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Skinner v. Oklahoma


With Skinner, the Court charted a new course determining what rights are so fundamental to personal liberty that any laws restricting those rights violate the due process guarantee simply because of the activity they affect. Such issues invoke the Fourteenth Amendment's guarantee of "liberty." As a result, laws affecting such fundamental rights as marriage and procreation were subjected to closer scrutiny by the courts and could only be justified by a governmental compelling interest. The decision thus created the "fundamental interest" test for equal protection cases. The scope of constitutional liberties would soon expand to include a list of newly recognized noneconomic fundamental rights. A line of rulings followed over the next half century considering the substance of state laws under the equal protection guarantee by applying the substantive due process doctrine.

In 1964 voting rights were recognized in Reynolds v. Sims. The right to vote, the Court found, bears on the preservation of "other basic civil and political rights." The Court in Griswold v. Connecticut (1965) held that the decision to use contraception was a family right and a right of privacy. Any state prohibitions against contraception deprived married couples of that liberty without due process of law. Justice Douglas noted the "right to privacy" surrounding the marital relationship is "older than the Bill of Rights." Two years later, the Court recognized the constitutional right to a choice in marriage in Loving v. Commonwealth of Virginia (1967) by striking down a state law prohibiting interracial marriages. In finding the law violated equal protection and denied due process, the Court held, "The freedom to marry (is) . . . one of the vital personal rights essential to the orderly pursuit of happiness by free men." As expressed in the Griswold decision, there exists a "realm of family life which the state cannot enter without substantial justification." Through these series of rulings, the Court interpreted the Constitution as placing limits on states' rights to interfere in a person's fundamental decisions concerning family and parenthood. Other fundamental rights identified in the 1960s were an indigent's right to equal access to justice and the right of unhindered interstate travel.

The right to privacy established in Griswold rose to greater prominence in Roe v. Wade (1973) in recognizing the right of a woman to choose abortion. In Roe, the Court found the Fourteenth Amendment's implicit guarantee of personal privacy extended to "activities relating to marriage, procreation, contraception, family relationship, and child rearing and education." The Court further stated only those personal rights determined "fundamental" or "implicit in the concept of ordered liberty" can be included in the guarantee of personal privacy under the Fourteenth Amendment.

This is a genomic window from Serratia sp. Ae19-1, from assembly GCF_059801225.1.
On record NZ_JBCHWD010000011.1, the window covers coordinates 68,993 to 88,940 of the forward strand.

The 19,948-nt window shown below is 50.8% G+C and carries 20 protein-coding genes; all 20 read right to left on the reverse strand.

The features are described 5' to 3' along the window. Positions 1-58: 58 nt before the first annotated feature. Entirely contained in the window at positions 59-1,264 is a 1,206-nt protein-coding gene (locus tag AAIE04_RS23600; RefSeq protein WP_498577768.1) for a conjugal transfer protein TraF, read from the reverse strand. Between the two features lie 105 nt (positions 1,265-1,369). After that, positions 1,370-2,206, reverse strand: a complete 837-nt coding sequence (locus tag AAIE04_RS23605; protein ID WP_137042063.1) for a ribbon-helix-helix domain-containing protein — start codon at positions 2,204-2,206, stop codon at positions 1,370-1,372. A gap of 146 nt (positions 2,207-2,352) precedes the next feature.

Some justices responded they found no right to these liberties expressed or implied anywhere in the Constitution. Justice William Rehnquist in 1972 described such interests "as a judicial superstructure, awkwardly engrafted upon the Constitution itself." Consequently, no further fundamental rights have been identified after the 1960s. The Court denied fundamental rights protection to food, housing, education, and, in the mid-1990s, to sexual orientation in Romer v. Evans (1996).

The Skinner finding continued to be cited in numerous Court decisions for over a half century after it was issued. The "right to control one's person" was reaffirmed in Planned Parenthood of Southeastern Pennsylvania v. Casey (1992). The Court held that,

personal decisions relating to marriage, procreation, contraception, family relationships, child rearing, and education . . . (were) the most intimate and personal choices a person may make in a lifetime, choices central to personal dignity and autonomy, . . . (and) central to the liberty protected by the Fourteenth Amendment . . . the right to define one's own concept of existence, of meaning, of the universe, and of the mystery of human life.

The procreation right became much more complex in the 1980s as artificial reproduction technologies expanded. Procreation issues grew beyond the family to include sperm and egg donors and surrogate mothers, and the rights to frozen sperm and embryos after divorce, or even after the death of a spouse. As highlighted in Kass v. Kass (1998), courts initially resorted to contract law to resolve such disputes. Many believed these issues would ultimately have to be resolved in the realm of human rights.

Additional topics

Law Library - American Law and Legal InformationNotable Trials and Court Cases - 1941 to 1953Skinner v. Oklahoma - Significance, Oklahoma Prisoner Sterilization, Marriage And Procreation Rights, Impact, Further Readings